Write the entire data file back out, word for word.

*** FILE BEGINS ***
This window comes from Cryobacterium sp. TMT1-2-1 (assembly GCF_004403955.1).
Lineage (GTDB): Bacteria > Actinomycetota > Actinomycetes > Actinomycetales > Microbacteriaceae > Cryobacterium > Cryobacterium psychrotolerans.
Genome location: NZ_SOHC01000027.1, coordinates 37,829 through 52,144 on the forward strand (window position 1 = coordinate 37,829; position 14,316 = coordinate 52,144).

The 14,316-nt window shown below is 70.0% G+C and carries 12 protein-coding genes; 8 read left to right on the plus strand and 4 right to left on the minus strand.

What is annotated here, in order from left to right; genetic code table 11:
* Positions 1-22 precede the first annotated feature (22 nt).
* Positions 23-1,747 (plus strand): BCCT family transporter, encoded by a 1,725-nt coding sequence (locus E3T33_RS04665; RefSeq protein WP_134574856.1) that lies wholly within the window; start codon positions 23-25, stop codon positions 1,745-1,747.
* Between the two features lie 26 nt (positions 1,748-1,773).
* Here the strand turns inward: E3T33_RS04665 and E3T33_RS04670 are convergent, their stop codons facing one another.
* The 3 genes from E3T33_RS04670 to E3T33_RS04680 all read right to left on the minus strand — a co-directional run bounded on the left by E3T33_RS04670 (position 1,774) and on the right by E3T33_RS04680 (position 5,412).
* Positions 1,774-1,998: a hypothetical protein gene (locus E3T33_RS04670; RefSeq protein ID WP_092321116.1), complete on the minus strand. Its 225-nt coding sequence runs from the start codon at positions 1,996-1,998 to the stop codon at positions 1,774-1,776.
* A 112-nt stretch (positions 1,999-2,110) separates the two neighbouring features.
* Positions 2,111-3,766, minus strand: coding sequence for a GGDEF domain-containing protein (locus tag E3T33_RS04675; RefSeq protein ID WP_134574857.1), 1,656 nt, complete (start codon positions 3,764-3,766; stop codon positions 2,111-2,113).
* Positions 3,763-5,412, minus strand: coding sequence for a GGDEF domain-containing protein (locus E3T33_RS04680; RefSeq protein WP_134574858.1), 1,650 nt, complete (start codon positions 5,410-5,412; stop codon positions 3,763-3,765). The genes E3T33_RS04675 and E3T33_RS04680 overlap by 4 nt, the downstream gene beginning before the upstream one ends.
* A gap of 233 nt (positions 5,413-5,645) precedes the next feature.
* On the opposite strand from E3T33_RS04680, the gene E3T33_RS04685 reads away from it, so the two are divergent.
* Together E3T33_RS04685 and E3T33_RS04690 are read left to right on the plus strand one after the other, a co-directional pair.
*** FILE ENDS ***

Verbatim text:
This window comes from Cryobacterium sp. TMT1-2-1 (assembly GCF_004403955.1).
Lineage (GTDB): Bacteria > Actinomycetota > Actinomycetes > Actinomycetales > Microbacteriaceae > Cryobacterium > Cryobacterium psychrotolerans.
Genome location: NZ_SOHC01000027.1, coordinates 37,829 through 52,144 on the forward strand (window position 1 = coordinate 37,829; position 14,316 = coordinate 52,144).

The 14,316-nt window shown below is 70.0% G+C and carries 12 protein-coding genes; 8 read left to right on the plus strand and 4 right to left on the minus strand.

What is annotated here, in order from left to right; genetic code table 11:
* Positions 1-22 precede the first annotated feature (22 nt).
* Positions 23-1,747 (plus strand): BCCT family transporter, encoded by a 1,725-nt coding sequence (locus E3T33_RS04665; RefSeq protein WP_134574856.1) that lies wholly within the window; start codon positions 23-25, stop codon positions 1,745-1,747.
* Between the two features lie 26 nt (positions 1,748-1,773).
* Here the strand turns inward: E3T33_RS04665 and E3T33_RS04670 are convergent, their stop codons facing one another.
* The 3 genes from E3T33_RS04670 to E3T33_RS04680 all read right to left on the minus strand — a co-directional run bounded on the left by E3T33_RS04670 (position 1,774) and on the right by E3T33_RS04680 (position 5,412).
* Positions 1,774-1,998: a hypothetical protein gene (locus E3T33_RS04670; RefSeq protein ID WP_092321116.1), complete on the minus strand. Its 225-nt coding sequence runs from the start codon at positions 1,996-1,998 to the stop codon at positions 1,774-1,776.
* A 112-nt stretch (positions 1,999-2,110) separates the two neighbouring features.
* Positions 2,111-3,766, minus strand: coding sequence for a GGDEF domain-containing protein (locus tag E3T33_RS04675; RefSeq protein ID WP_134574857.1), 1,656 nt, complete (start codon positions 3,764-3,766; stop codon positions 2,111-2,113).
* Positions 3,763-5,412, minus strand: coding sequence for a GGDEF domain-containing protein (locus E3T33_RS04680; RefSeq protein WP_134574858.1), 1,650 nt, complete (start codon positions 5,410-5,412; stop codon positions 3,763-3,765). The genes E3T33_RS04675 and E3T33_RS04680 overlap by 4 nt, the downstream gene beginning before the upstream one ends.
* A gap of 233 nt (positions 5,413-5,645) precedes the next feature.
* On the opposite strand from E3T33_RS04680, the gene E3T33_RS04685 reads away from it, so the two are divergent.
* Together E3T33_RS04685 and E3T33_RS04690 are read left to right on the plus strand one after the other, a co-directional pair.